Expect to hear a whole lot more about Li-Fi – a wireless technology that transmits high-speed dallowedExpansiole light communication (VLC) – in the coming months. With scientists achieving speeds of 224 gigabits per second in the lab using Li-Fi earlier this year, the potential for this technology to change everything about the way we use the Internet is huge.
And now, scientists have taken Li-Fi out of the lab for the first time, trialling it in offices and industrial environments in Tallinn, Estonia, reporting that they can achieve data transmission at 1 GB per second – that’s 100 times faster than current average Wi-Fi speeds.
“We are doing a few pilot projects within different industries where we can utilise the VLC (visible light communication) technology,” Deepak Solanki, CEO of Estonian tech company, Velmenni, told IBTimes UK.
We’ve seen Android malware that takes your photos and videos for ransom, and there’s one that can mimic your phone’s shutdown process and spy on you even though the phone appears to be off.
But a new family of malware, detailed by security firm Lookout on Wednesday, is probably the scariest we’ve heard of: It’s so hard to remove that, in some cases, victims might be better off just buying a new device.
Computer malware can often evade antivirus security software if the author changes a few lines of code or designs the program to automatically mutate before each new infection.
Artificial neural networks, trained to recognize the characteristics of malicious code by looking at millions of examples of malware and non-malware files, could perhaps offer a far better way to catch such nefarious code. An approach known as deep learning, which involves training a network with many layers of simulated neurons using huge quantities of data, is being tested by several companies.
Google has been synonymous with search for years, and Bing—poor Bing—quickly became synonymous with sarcasm about why anyone would ever use Bing. Believe it or not, though, the two search engines aren’t as different as the jokes would have you believe.
We’ve talked about Bing’s biggest strengths before, but people often ignore that Bing also does a lot of things just about as well as Google. Is it better? Probably not, but I decided to give the two a real side-by-side comparison to find out how they stacked up.
Your website is one of your biggest marketing opportunities. Don’t let it fall victim to these 5 home page missteps.
It’s all too common for small-business owners who build their own websites to make a handful of rookie mistakes. Unfortunately, it’s not unheard of for hired professionals to make errors when designing websites, too.
Your website is one of your most important marketing tools, so whether you’re taking on the creation and design of it yourself or you’re hiring someone else to do it for you, make sure you avoid these all-too-common home page mistakes:
This is a bit disconcerting:
“In a speech at the University of Missouri on Thursday, former NSA director Mike McConnell revealed that China has been playing a major role in security breaches at US companies.
McConnell said that the malware used by Chinese hackers allows them to access information at will and steal critical information including business plans and blueprints. An indictment in May 2014 accused Chinese hackers of stealing proprietary information from a nuclear power plant, steel plant, and solar energy company.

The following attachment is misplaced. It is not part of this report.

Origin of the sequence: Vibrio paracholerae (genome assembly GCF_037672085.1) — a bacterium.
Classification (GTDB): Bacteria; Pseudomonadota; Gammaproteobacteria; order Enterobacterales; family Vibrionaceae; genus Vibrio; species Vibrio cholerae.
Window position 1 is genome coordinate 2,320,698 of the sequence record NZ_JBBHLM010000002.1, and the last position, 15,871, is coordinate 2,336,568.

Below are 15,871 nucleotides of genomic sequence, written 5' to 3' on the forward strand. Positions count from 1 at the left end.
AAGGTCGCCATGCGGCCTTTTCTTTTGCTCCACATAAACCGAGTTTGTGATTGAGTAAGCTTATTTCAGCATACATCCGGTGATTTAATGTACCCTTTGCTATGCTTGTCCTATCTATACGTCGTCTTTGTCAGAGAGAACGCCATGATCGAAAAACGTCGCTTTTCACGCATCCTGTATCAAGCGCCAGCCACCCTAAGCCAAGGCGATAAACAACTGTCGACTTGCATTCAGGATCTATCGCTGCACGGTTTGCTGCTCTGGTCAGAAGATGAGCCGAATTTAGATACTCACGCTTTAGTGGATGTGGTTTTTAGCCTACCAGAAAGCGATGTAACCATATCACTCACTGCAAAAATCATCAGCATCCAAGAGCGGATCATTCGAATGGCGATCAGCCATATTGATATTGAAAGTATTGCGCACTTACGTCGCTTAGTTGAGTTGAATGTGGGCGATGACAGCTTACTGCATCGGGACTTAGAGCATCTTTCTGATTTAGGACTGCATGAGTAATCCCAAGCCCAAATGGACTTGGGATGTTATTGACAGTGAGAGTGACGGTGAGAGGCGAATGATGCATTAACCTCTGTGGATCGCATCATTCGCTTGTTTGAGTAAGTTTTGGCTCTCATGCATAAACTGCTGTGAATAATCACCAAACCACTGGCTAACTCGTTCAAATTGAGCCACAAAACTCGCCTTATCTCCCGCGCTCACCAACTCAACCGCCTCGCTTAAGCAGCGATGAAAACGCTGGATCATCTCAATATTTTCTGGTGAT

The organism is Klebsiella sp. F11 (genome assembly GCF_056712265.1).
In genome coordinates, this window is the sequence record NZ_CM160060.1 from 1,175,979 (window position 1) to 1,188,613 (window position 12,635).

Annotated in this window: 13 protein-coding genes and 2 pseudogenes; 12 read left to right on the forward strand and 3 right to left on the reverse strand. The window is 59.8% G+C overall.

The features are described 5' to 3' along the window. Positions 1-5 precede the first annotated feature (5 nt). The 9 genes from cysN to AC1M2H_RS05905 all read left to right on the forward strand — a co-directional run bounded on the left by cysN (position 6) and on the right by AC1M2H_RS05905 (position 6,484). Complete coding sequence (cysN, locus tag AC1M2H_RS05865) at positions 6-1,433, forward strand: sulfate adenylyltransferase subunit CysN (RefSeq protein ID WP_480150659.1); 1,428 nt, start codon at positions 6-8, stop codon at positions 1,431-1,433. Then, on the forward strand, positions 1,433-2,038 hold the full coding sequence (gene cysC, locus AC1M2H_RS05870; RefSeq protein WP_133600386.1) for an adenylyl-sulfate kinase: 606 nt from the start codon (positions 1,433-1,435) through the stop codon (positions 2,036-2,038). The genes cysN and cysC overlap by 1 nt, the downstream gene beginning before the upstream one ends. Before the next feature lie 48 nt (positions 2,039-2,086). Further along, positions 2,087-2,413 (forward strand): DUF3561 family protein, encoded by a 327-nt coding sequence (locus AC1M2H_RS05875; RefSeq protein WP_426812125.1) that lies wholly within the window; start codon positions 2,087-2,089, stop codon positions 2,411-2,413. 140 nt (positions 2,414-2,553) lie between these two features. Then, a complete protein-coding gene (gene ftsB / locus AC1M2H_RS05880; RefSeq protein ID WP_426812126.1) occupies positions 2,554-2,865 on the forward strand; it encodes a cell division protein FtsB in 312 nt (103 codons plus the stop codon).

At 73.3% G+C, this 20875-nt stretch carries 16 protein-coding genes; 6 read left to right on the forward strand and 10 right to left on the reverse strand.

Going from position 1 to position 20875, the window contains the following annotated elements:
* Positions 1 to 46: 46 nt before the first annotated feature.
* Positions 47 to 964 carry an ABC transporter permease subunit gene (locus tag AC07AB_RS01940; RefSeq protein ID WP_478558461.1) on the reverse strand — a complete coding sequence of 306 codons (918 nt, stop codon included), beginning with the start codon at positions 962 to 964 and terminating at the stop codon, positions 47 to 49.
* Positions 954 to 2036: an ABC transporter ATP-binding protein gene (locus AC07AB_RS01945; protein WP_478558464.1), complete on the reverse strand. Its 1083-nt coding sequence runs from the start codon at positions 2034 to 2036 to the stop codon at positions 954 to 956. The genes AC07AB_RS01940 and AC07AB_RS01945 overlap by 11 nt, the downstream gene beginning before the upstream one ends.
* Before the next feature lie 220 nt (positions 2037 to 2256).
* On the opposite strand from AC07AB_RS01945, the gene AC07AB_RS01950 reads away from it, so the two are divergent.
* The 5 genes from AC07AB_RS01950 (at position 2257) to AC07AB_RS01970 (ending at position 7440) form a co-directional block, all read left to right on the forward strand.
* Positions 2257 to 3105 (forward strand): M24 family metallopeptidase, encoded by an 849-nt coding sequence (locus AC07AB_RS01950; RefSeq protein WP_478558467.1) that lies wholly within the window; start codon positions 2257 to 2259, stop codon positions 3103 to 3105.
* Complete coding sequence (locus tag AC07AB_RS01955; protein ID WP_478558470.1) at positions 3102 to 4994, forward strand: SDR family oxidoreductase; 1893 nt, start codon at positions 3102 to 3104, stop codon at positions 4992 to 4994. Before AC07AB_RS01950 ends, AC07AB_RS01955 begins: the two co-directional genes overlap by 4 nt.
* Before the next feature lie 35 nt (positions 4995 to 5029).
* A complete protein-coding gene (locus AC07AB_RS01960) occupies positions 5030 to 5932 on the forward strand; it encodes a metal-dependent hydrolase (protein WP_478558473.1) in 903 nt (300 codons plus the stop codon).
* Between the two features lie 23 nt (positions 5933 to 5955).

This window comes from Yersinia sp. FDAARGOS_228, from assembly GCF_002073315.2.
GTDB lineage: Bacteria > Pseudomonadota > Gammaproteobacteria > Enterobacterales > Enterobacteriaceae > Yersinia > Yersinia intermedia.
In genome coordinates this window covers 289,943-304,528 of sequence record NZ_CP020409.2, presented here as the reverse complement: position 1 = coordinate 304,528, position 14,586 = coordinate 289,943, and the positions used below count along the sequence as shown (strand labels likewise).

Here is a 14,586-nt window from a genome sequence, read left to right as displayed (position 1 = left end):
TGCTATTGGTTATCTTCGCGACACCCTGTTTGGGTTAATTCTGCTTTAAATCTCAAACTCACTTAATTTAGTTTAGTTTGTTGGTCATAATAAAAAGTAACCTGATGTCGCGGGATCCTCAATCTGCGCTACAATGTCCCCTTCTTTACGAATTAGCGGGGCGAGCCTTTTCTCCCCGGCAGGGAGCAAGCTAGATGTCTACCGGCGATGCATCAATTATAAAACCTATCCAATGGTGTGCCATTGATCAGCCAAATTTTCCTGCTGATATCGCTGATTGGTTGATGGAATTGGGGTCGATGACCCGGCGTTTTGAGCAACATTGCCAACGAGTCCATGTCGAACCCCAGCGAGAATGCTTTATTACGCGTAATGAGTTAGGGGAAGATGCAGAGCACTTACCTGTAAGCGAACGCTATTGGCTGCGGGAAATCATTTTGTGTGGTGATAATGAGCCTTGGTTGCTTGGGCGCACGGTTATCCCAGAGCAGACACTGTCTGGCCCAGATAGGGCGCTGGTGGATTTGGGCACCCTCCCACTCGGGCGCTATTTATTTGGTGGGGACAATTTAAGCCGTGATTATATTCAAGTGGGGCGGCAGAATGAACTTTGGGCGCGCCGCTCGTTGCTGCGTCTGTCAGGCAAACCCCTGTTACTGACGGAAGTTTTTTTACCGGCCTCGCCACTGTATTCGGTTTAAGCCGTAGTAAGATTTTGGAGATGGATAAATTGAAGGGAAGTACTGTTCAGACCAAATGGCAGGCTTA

For years, major Internet service providers like AT&T, Comcast and Verizon have told the FCC and Congress that adopting strong Net Neutrality rules would harm investment and prevent companies from building out their broadband networks.
This is the central argument ISPs have made to prevent the FCC from adopting real open Internet protections.
And some legacy civil rights groups have echoed this claim, insisting that Net Neutrality would harm communities of color by deterring investment and widening the digital divide.
But over the past few weeks, this argument has been exposed as nothing more than a ruse meant to deceive lawmakers, regulators and the public.
Data collection and spying continues to make news with a never before seen complex surveillance software called Regin. A report released Monday by Symantec says, “The level of sophistication and complexity of Regin suggests that the development of this threat could have taken well-resourced teams of developers many months or years to develop and maintain.” This level of investment in software designed to stealthily collect data is indicative of a nation state.
“We are probably looking at some sort of western agency,” said Orla Cox, director of security response at Symantec to Financial Times. “Sometimes there is virtually nothing left behind – no clues. Sometimes an infection can disappear completely almost as soon as you start looking at it, it’s gone.”
Inbox by Gmail – the inbox that works for you.
Big changes are coming to your Gmail account. Right now it’s by invitation only. Check out the link below to find out more and to request your invitation.
After you get your invite, post back here on the comments and let us know whether you like the change or not.
Facebook Safety Check Keeps Track of You and Your Friends After Natural Disasters
Facebook has just unveiled a new feature called Safety Check, which allows people to identify themselves as safe following major disasters – as well as keep track of their friends who might’ve been in the affected area.
The feature is pretty simple. If Facebook thinks you’re in the area of a natural disaster – let’s say a tornado, hurricane, or tsunami – it’ll send you a notification asking if you’re safe. Facebook will know where you are based on your profile city, your last location, and the city where you’re using the internet.
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